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Porsche’s 904 Living Legend Concept Might be the Ultimate Example of ‘Adding Lightness’

Imagine a 1.2-liter Ducati L-twin, screaming its desmodromic song just inches behind your head—spinning to 11,000 rpm, pushing something like 200 hp, and propelling your beautiful little carbon-fiber Porsche, which weighs a hair under a ton, through space. It’s a minimalist’s fantasy, the notion of a sports car reliant on a lack of weight rather than an abundance of horsepower to achieve remarkable performance. That’s a large part of the spirit of Porsche, and it was distilled into the 2013 904 Living Legend concept. The car was light, lithe, and striking.

For the first decade and a half of Porsche’s existence, all of the company’s products fully embraced this philosophy. We think of Lotus as epitomizing the emphasis on weight reduction, but Porsche’s early reliance on small, low-output flat-four engines meant that its competition success hinged on ever-greater reductions in mass in the early 356 racers and later in cars such as the famous 718 RSK. Another iconic model, the Porsche 904—a truly beautiful shape designed by Ferdinand Alexander “Butzi” Porsche, the founder’s grandson and father of the 911—inspired the Living Legend’s design.

It’s among the Porsche design projects that have been kept secret and/or provided a low-key influence on the brand’s future products. Porsche’s leadership has for years given its design team leeway to explore any number of avenues, even when they may not directly lead to a production vehicle. In this instance, Porsche was inspired by one of Volkswagen’s most fascinating vehicles of the mid-2010s: the XL Sport.

The XL Sport emerged as a derivative of the high-tech and extremely efficient XL1—a diesel-electric hybrid that returned improbable fuel economy, offered up to 30 miles of electric driving range, and claimed a ridiculous 0.189 coefficient of drag that made it the most aerodynamic production car in history. Volkswagen called it a “lighthouse car” whose pioneering tech would filter to all brands.

The XL Sport version swapped out the diesel for a Ducati engine—the L-twin from the 1199 Superleggera (at the time, the world’s most powerful twin-cylinder engine, good for 197 hp and 99 lb-ft of torque). In addition to the carbon fiber used in the body, high-strength steel and magnesium alloy were applied where required for strength and weight reduction. Its trot to 62 mph was estimated at a modest 5.7 seconds, but the rawness and immediacy of the platform would likely make it more fun and engaging than the bare specs would suggest.

That’s where the 904 Living Legend concept picks up the story. Porsche designers, intrigued by what Volkswagen was doing with this lightweight, compact platform, started designing around the XL1/XL Sport’s shape and architecture. The result, it’s claimed, wasn’t originally intended to resemble the 904—instead, the story goes, the resemblance simply appeared. Think of it as convergent evolution.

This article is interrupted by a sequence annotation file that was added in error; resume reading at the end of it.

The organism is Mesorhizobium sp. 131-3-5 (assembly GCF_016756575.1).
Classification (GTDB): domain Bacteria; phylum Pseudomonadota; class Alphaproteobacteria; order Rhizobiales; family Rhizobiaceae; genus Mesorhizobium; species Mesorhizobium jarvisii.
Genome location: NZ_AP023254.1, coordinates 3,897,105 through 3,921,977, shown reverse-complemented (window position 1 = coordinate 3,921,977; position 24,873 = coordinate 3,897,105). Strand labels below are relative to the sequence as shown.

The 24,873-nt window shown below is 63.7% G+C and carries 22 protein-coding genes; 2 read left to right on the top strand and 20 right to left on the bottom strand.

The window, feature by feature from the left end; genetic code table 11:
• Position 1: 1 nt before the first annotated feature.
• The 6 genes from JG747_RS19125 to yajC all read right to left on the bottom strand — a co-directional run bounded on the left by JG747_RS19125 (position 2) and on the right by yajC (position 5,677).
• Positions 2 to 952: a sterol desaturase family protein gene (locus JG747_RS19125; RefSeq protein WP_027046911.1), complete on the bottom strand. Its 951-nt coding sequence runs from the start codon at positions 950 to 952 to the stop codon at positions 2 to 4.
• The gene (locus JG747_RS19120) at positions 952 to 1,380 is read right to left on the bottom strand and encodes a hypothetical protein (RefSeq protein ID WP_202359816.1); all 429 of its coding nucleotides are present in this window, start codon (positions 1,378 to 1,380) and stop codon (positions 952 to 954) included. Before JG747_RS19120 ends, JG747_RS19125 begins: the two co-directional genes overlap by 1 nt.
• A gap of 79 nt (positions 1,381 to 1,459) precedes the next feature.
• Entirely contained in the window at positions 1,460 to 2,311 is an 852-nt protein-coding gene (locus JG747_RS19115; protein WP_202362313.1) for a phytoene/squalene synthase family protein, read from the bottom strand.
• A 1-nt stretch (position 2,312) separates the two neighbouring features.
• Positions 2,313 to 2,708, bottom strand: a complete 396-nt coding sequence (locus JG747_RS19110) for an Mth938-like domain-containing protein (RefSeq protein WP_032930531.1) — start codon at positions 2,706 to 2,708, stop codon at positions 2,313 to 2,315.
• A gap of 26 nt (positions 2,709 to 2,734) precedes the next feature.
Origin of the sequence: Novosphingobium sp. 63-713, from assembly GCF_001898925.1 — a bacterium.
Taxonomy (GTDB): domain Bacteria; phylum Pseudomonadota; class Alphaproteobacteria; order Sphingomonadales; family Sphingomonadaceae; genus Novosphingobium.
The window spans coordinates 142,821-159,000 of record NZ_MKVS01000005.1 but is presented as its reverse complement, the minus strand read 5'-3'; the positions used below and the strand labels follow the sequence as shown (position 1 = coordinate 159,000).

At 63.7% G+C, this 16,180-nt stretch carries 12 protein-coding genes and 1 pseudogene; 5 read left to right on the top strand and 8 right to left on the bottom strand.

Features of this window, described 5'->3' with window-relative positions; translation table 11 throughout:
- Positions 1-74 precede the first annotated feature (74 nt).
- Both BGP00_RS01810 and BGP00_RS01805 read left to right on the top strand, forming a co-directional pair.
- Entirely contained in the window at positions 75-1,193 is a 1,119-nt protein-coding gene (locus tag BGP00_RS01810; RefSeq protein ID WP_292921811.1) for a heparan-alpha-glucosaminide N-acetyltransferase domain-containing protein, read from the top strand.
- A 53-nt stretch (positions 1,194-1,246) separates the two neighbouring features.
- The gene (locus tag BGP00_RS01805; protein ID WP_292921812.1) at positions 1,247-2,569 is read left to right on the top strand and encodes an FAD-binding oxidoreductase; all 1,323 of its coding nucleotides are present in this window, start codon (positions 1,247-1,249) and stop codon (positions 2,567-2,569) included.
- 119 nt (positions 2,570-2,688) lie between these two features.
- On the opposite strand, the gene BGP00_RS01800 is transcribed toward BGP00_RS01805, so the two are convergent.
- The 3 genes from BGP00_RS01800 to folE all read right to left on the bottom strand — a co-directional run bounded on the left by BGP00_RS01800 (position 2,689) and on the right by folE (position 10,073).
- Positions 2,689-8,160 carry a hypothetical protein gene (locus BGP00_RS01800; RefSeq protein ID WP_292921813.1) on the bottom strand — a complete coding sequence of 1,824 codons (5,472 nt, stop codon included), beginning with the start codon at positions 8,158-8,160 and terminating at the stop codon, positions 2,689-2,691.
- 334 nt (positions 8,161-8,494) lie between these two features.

The 904 Living Legend’s elegance is remarkable, translating classically beautiful forms into a thoroughly modern overall design without falling into overly retro tropes. Perhaps the most overt throwback to the original 904 is the rear glass deeply inset into solid buttresses, although in the 904 Living Legend this is mitigated somewhat by the power bulges and engine cover/grille. There’s an intense and delightful taper to the cabin as it flows over and past the wide rear fenders.

Instead of an abrupt Kamm tail, the 904 Living Legend serves as a preview of how the company’s overall rear styling would evolve. Compare it to the Taycan or the 2020 911 with their razor-thin heckblende rear-end treatments. And the headlight shape—if not the internal arrangement of lenses and reflectors—looks like a number of contemporary Porsches, including the Panamera. There’s also a strong overall link with the 918 Spyder, which was the 904 Living Legend’s contemporary.

The 904 Living Legend Concept never progressed beyond a 1:1-scale model. Like many recently revealed Porsche concepts, it didn’t reach production but represents an articulation of many ideas that did—particularly stying elements and forms. As compelling an idea as the 904 is, the barriers to production would be myriad, among them the expense of its exotic architecture, perhaps serviceability/reliability of its unusual powertrain, the limited appeal of a Porsche offering modest performance. Its rawness and purity would have made for a uniquely rewarding and engaging driving experience, though—a compelling idea we’re glad Porsche explored, even if it came to naught.

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